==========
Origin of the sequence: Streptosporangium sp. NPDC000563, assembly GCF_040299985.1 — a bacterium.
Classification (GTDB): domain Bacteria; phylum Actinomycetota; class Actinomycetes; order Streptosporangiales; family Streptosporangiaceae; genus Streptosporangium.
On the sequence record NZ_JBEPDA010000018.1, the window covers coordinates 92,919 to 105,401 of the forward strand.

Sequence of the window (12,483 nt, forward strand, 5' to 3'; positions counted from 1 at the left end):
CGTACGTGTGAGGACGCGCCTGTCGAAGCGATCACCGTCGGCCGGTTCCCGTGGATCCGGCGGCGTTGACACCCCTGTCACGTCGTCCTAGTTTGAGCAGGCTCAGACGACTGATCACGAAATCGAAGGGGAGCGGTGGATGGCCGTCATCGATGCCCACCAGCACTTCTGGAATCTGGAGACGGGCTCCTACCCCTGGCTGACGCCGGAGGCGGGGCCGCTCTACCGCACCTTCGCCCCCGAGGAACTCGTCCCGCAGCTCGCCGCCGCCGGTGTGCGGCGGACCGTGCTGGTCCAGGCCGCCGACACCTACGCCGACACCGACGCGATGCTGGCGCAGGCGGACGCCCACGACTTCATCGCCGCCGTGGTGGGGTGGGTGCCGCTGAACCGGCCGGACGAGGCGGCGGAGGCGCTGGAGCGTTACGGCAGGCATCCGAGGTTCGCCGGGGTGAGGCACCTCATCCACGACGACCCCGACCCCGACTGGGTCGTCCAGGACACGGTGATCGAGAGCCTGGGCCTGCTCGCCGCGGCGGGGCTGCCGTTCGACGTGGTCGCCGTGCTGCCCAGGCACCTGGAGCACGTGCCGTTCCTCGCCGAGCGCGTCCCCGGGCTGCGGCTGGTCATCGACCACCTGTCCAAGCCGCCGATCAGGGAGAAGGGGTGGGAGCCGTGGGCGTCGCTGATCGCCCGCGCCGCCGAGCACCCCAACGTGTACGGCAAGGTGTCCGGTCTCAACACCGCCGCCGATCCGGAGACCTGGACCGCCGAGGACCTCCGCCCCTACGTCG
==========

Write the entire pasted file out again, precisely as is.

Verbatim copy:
Origin of the sequence: Streptosporangium sp. NPDC000563, assembly GCF_040299985.1 — a bacterium.
Classification (GTDB): domain Bacteria; phylum Actinomycetota; class Actinomycetes; order Streptosporangiales; family Streptosporangiaceae; genus Streptosporangium.
On the sequence record NZ_JBEPDA010000018.1, the window covers coordinates 92,919 to 105,401 of the forward strand.

Sequence of the window (12,483 nt, forward strand, 5' to 3'; positions counted from 1 at the left end):
CGTACGTGTGAGGACGCGCCTGTCGAAGCGATCACCGTCGGCCGGTTCCCGTGGATCCGGCGGCGTTGACACCCCTGTCACGTCGTCCTAGTTTGAGCAGGCTCAGACGACTGATCACGAAATCGAAGGGGAGCGGTGGATGGCCGTCATCGATGCCCACCAGCACTTCTGGAATCTGGAGACGGGCTCCTACCCCTGGCTGACGCCGGAGGCGGGGCCGCTCTACCGCACCTTCGCCCCCGAGGAACTCGTCCCGCAGCTCGCCGCCGCCGGTGTGCGGCGGACCGTGCTGGTCCAGGCCGCCGACACCTACGCCGACACCGACGCGATGCTGGCGCAGGCGGACGCCCACGACTTCATCGCCGCCGTGGTGGGGTGGGTGCCGCTGAACCGGCCGGACGAGGCGGCGGAGGCGCTGGAGCGTTACGGCAGGCATCCGAGGTTCGCCGGGGTGAGGCACCTCATCCACGACGACCCCGACCCCGACTGGGTCGTCCAGGACACGGTGATCGAGAGCCTGGGCCTGCTCGCCGCGGCGGGGCTGCCGTTCGACGTGGTCGCCGTGCTGCCCAGGCACCTGGAGCACGTGCCGTTCCTCGCCGAGCGCGTCCCCGGGCTGCGGCTGGTCATCGACCACCTGTCCAAGCCGCCGATCAGGGAGAAGGGGTGGGAGCCGTGGGCGTCGCTGATCGCCCGCGCCGCCGAGCACCCCAACGTGTACGGCAAGGTGTCCGGTCTCAACACCGCCGCCGATCCGGAGACCTGGACCGCCGAGGACCTCCGCCCCTACGTCG